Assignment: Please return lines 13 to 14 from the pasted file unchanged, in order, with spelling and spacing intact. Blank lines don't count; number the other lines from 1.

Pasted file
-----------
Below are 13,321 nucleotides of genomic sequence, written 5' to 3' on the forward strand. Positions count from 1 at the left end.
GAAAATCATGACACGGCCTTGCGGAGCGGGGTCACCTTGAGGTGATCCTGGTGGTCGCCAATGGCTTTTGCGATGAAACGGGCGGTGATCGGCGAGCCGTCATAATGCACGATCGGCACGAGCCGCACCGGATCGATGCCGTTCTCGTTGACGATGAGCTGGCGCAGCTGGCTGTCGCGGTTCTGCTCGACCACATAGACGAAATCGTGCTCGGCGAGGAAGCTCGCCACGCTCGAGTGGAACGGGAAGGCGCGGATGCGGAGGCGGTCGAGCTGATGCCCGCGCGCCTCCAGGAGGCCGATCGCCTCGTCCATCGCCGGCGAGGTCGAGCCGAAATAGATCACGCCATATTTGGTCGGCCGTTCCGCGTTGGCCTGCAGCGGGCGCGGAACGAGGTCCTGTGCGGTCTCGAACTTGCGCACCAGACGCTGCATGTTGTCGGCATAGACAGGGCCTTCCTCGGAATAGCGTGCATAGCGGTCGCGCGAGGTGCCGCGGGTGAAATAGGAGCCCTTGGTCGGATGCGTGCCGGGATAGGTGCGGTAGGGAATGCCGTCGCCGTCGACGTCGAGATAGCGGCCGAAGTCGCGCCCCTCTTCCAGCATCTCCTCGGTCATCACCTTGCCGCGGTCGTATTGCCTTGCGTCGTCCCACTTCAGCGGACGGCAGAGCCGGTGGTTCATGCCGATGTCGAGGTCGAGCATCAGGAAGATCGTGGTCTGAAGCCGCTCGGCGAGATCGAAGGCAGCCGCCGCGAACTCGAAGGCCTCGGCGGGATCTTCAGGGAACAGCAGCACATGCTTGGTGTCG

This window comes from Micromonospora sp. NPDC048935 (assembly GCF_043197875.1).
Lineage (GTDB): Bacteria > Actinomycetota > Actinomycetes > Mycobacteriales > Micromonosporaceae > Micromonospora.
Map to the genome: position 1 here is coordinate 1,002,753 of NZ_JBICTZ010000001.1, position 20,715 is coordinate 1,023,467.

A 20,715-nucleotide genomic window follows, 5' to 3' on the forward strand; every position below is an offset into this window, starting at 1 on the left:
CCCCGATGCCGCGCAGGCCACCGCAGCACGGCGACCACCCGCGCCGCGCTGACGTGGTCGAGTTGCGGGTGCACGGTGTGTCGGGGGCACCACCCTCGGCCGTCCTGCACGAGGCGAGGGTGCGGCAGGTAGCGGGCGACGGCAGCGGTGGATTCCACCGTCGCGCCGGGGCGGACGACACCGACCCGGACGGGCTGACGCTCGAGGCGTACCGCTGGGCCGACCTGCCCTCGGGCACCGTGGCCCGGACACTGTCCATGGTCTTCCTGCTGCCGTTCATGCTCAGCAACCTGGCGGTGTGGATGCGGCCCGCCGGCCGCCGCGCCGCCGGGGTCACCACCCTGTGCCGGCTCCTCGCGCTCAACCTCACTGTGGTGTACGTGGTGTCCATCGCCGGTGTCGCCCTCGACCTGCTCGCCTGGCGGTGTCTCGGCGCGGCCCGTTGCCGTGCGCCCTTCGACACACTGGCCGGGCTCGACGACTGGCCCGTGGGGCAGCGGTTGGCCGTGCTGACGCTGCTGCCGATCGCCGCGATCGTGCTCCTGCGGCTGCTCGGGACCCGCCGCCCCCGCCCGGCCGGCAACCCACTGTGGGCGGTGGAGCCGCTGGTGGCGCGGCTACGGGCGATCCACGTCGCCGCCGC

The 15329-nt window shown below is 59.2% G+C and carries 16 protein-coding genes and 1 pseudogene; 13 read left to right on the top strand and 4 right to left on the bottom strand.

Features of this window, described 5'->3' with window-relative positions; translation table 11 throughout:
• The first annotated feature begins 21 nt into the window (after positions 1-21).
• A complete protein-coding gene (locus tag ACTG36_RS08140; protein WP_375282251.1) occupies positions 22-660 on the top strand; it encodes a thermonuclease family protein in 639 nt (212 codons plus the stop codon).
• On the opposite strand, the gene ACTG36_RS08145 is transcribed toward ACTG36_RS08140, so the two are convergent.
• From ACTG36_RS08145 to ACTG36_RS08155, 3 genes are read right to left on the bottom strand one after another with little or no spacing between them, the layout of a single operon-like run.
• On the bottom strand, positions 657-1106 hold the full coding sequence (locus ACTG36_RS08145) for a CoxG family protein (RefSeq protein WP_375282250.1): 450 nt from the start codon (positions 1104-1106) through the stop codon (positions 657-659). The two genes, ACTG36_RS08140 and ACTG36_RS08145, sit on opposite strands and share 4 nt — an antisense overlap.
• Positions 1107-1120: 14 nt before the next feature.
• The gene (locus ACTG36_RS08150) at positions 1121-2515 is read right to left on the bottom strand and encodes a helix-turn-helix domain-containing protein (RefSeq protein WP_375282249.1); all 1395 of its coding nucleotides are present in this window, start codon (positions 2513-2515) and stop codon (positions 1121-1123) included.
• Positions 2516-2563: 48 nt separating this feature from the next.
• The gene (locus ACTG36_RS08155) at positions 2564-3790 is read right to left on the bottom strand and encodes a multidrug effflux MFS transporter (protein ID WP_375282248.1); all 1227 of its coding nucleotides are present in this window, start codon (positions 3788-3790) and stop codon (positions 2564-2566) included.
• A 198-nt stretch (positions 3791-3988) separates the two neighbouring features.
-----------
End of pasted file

• From ACTG36_RS08145 to ACTG36_RS08155, 3 genes are read right to left on the bottom strand one after another with little or no spacing between them, the layout of a single operon-like run.
• On the bottom strand, positions 657-1106 hold the full coding sequence (locus ACTG36_RS08145) for a CoxG family protein (RefSeq protein WP_375282250.1): 450 nt from the start codon (positions 1104-1106) through the stop codon (positions 657-659). The two genes, ACTG36_RS08140 and ACTG36_RS08145, sit on opposite strands and share 4 nt — an antisense overlap.